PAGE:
Thanks and admiration to our friend Eliza for opening up about this sensitive topic, and reaching others who may need to hear her story.

Weight, a topic most people care not to always talk about. Add in having IBD and that’s a whole new ballgame.

I’ve struggled with my weight for more than half my life, I’ve only lived with IBD for 5 years. I’m not sure which I dislike more, dealing with Crohn’s or struggling with my weight. To be completely honest, one of the first things I knew about IBD was that it could cause weight loss, and the saddest part, I was excited about that fact. I didn’t understand the consequences that came along with weight loss from IBD.

I was almost angry and bitter at first when my Crohn’s didn’t cause me to lose any weight at all. I saw people who struggled with keeping weight on as “lucky,” and now, looking back, I can’t believe I ever thought that about their side of the struggle. I only saw the outward appearance, I didn’t understand everything else that came with their struggle of keeping weight on. It makes me sad to think, at one point, I was jealous of them. Instead of understanding how awful it was for them, I found myself feeling helpless, lost, stuck, bitter and very angry. That isn’t an easy thing to admit, and I didn’t admit that for almost 3.5 years after being diagnosed.

My path, and attitude changed, and I was lucky enough to be introduced to CCFA Team Challenge. Without Team Challenge I would probably still be a very angry, bitter and depressed person about my IBD. I am certain without it I wouldn’t be sharing my story, because I most certainly wouldn’t have one.

I say that because, not only did I finally start accepting that I had Crohn’s, and it wasn’t going to just go away one day, I was introduced to some people who played a very important part in my journey to losing 70 lbs while managing my Crohn’s. Team Challenge allowed my path to cross with Darrell, a Team Challenge coach who is also a personal trainer.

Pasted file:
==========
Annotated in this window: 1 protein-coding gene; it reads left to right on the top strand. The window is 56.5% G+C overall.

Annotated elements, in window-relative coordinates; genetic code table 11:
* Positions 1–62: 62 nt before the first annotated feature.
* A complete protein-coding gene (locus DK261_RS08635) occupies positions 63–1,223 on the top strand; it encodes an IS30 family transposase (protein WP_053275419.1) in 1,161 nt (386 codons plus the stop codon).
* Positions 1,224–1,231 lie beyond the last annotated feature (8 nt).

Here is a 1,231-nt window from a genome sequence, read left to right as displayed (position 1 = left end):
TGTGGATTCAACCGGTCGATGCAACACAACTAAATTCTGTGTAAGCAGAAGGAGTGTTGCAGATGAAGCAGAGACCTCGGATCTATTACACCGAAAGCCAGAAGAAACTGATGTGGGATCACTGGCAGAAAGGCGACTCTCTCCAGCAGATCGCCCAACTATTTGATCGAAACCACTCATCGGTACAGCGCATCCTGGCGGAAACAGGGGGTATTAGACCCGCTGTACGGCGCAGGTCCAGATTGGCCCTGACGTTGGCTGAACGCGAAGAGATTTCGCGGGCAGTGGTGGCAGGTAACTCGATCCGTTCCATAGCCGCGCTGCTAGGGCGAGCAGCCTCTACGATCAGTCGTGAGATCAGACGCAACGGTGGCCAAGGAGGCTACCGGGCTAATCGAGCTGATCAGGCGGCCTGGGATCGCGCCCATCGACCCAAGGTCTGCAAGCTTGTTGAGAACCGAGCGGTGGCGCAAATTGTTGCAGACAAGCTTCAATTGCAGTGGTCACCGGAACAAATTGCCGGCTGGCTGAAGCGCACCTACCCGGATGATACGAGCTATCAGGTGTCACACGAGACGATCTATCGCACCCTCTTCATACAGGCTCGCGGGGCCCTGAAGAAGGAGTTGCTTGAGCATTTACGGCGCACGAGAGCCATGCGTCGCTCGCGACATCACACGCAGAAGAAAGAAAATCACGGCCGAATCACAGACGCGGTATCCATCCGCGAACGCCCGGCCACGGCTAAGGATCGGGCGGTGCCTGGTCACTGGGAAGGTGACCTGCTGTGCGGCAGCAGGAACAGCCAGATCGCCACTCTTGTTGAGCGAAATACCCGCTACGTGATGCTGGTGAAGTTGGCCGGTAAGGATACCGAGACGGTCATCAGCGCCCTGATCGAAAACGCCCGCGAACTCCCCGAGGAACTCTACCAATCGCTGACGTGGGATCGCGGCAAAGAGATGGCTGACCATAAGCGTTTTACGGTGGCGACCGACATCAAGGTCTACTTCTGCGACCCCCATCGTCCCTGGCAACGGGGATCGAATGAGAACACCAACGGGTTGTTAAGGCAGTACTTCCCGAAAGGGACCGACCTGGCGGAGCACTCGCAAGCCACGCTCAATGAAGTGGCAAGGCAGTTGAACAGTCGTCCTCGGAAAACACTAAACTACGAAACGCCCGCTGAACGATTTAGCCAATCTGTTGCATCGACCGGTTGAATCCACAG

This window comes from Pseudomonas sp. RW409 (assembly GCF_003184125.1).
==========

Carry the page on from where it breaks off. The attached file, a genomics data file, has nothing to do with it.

Because he saw something in me before I saw it in myself, I’m able to share my story with you, in hopes it gives someone the strength and courage to believe in themselves and know anything they want to do is very possible.

Before joining the team and meeting Darrell, my struggle with diet was a losing battle. I couldn’t eat a single vegetable without making numerous trips to the bathroom. I knew I was desperate, and I didn’t want to feel the way I was feeling anymore. Darrell introduced me to AdvoCare, a brand that offers nutritional weight-loss supplements and products. At first I was not sure this was for me. Why was it different from anything else I’ve tried? How was I possibly going to undertake something that would require me to eat more veggies, when I couldn’t even handle one? But, I realized all my other efforts weren’t working, and I decided, with his care, to give it a try. I was already feeling bad, so if it didn’t work, I would just feel the same, right?

In January 2014, I started on the 24 day challenge, with guidance and amazing support from Darrell. This was my game changer, my Hail Mary, my all in jackpot win. For my own journey with Crohn’s, it worked and helped me travel on a road I had so desperately wanted for years, even long before Crohn’s was added to the mix. The challenge started me on an upward cycle, including changing what I ate, using their products, and exercising more, which gave me more energy, allowed me to increase exercise, and made it easier and easier to stay healthy. It was definitely mentally tough, and took my body some time to adjust, but I had started my new path.

Although my Crohn’s meds put me technically in clinical remission, I still had been struggling up to this point with the combination of lingering Crohn’s symptoms and my weight battle. But, I was starting to feel better, making less trips to the bathroom, and eating foods that in the past had sent me there time and time again. This change helped my body respond in a positive way over time. I began to feel normal for the first time since I had been diagnosed 4 long years prior. My body was responding in a way I honestly didn’t think was possible anymore, and I finally realized that there is something to be said for having the proper tools, including my Crohn’s medication, to keep my disease in remission. My body knew what to do better than I thought.

Now I’m not saying it’s perfect for everyone, as we all know having IBD it is different from person to person, and what works for some in terms of medications and food triggers isn’t the same for the next person. In terms of my journey it worked, and helped me travel on a road I had so desperately wanted for years, long before Crohn’s was added to the mix.